From a personality standpoint, entrepreneurs and organized criminals are not that different. Does that surprise you?
On The Science of Personality, cohosts Ryne Sherman, chief science officer, and Blake Loepp, PR manager, discuss what separates entrepreneur Jeff Bezos from notorious mob boss Al Capone.
Not only have hundreds of entrepreneurs taken the Hogan personality assessments, but about 60 members of organized crime groups have too. Unlike most criminals whose personalities have been studied, the people in the sample group were not incarcerated when they took the assessment, which was administered by one of Hogan’s partners, A&D Resources in Denmark.
Let’s dive into Ryne’s evaluation of how the personality assessment results compare.
Decoding the Assessments
Hogan offers three core personality assessments, the Hogan Personality Inventory (HPI), the Hogan Development Survey (HDS), and the Motives, Values, Preferences Inventory (MVPI) to measure people’s everyday characteristics, characteristics under stress, and drivers and motivators, respectively. We’ll discuss each in turn, then share some analysis and anecdotes about the overlap between entrepreneurs and organized crime members.
When we examine the core drivers that motivate both entrepreneurs and organized crime members, both groups are driven to get ahead and maximize profit. “That’s the key when we look at entrepreneurship and when we look at criminal behavior,” Ryne observed. “Neither is trying to be innovative. Their goal is to be successful, and in many cases that success is identified by how profitable they are.”
The MVPI sample sets strongly resemble each other. Driven to get ahead, entrepreneurs and organized crime members have high Recognition, high Power, high Hedonism, and low Security, which accords with their desire to compete to succeed and willingness to take risks to accomplish goals.
Where entrepreneurs and organized crime members differ on the MVPI is in Aesthetics and Science. While entrepreneurs tend to value the artistic nature of their work, the use of technology, and decision-making based on data, organized crime members score lower on these two scales. “They’re really, really motivated to succeed and win and to do whatever it takes to get there,” Ryne said.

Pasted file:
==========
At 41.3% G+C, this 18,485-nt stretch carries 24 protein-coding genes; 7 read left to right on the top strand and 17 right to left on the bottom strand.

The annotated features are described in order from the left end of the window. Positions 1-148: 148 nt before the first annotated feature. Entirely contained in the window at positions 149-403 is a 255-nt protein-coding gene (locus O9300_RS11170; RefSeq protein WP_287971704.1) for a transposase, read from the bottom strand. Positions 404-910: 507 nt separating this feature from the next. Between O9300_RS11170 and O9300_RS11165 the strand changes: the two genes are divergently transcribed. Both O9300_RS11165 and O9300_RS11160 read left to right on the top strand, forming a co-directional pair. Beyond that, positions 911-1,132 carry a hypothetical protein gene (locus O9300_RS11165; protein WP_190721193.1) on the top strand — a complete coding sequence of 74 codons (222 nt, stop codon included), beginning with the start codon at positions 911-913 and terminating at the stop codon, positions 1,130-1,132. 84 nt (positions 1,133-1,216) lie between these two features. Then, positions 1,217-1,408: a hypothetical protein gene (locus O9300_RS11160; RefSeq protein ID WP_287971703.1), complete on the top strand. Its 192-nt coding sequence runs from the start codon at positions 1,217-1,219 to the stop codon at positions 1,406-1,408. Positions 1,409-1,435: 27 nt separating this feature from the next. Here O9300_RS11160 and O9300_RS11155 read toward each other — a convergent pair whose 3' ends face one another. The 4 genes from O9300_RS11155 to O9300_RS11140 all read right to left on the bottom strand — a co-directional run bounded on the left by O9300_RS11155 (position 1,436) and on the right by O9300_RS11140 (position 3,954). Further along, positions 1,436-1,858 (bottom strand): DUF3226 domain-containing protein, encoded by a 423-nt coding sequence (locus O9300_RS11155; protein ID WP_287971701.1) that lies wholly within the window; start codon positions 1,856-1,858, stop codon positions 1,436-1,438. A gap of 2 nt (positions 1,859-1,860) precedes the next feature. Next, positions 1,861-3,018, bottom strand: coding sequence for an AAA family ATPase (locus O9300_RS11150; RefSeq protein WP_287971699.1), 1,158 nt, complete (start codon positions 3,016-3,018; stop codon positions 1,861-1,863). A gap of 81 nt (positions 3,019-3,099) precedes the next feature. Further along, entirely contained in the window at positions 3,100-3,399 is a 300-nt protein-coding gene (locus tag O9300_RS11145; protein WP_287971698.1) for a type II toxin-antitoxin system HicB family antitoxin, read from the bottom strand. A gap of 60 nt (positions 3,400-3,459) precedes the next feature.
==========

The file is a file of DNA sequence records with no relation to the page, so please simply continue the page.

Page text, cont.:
The overall shape of the HPI profile, which shows higher scores on Ambition, Inquisitive, and Sociability and lower scores on Prudence, remains about the same for entrepreneurs and organized crime members. This is concurrent with the MVPI results, which show a strong drive to succeed.
Where they differ, however, is that the overall scores are somewhat lower for the organized crime members than for the entrepreneurs. Even Sociability and Inquisitive, which are highest among the organized crime members, are still lower than those of the entrepreneurial sample. “The typical mode of behavior is a little more deflated in terms of the HPI dimensions for the organized crime group versus the entrepreneurs,” Ryne explained.
Entrepreneurs and organized crime members also look fundamentally the same in HDS terms. “The striking thing is how remarkably similar the profiles are for these two groups,” said Ryne. “They’re very high elevations across the board except Diligent and Dutiful, which tend to be around the average range.”
Both show high levels in all these scores: Excitable, Skeptical, Cautious, Reserved, and Leisurely. They also score high in Mischievous, Colorful, Imaginative, and Bold. Like a criminal, the typical entrepreneur is willing to take risks and chances to succeed.
Organized crime members score somewhat lower than entrepreneurs in Colorful, which means they may avoid attention-seeking behavior while engaged in criminal activity. Yet the rule-breaking element is a strong similarity between the two groups, suggesting that both could be comfortable operating in a legally gray area.
The Dark Side of Entrepreneurship
The dark side to being an entrepreneur can be expressed in terms of getting ahead by eliminating competition. Ryne referenced a situation in California in which a community that profited from the recreational marijuana trade worked to secure a vote against a bill to legalize recreational marijuana use because legalization would damage profits.
Many entrepreneurs both past and present would be (or have been) successful in a criminal organization because the criteria for success look very similar: rule-shirking, risk-taking, innovation, and motivation to profit. Likewise, many mafia bosses would make excellent modern entrepreneurs.
Here are a few fictional and nonfictional personas that match this personality profile:
- Al Capone
- Bill Gates
- Elizabeth Holmes
- Elon Musk
- Jeff Bezos
- John Gotti
- Steve Jobs
- Tony Stark (Iron Man)
Society as a body is made up of about 10% of people who are creative, innovative, and motivated by profit. Whether some of them break the rules to succeed comes down to how willing they are to bypass legal roadblocks.
Advice for Entrepreneurs
The entrepreneurial mindset is to run with a great idea and pay it off later. It isn’t helpful to tell an entrepreneur to “just be more careful” because that doesn’t align with their personality and values.
Instead, entrepreneurs need to select an advisor with a profile different from and complementary to theirs whose role is to keep them out of trouble—not to say no all the time but to point out any gray areas that may arise.
“Modern day organized criminals are not that dissimilar from modern day entrepreneurs,” Ryne said. “The similarity there goes unrecognized and underappreciated.”
Listen to this conversation in full on Episode 53 of The Science of Personality Podcast. Never miss an episode by following us anywhere you get podcasts. Cheers, everybody!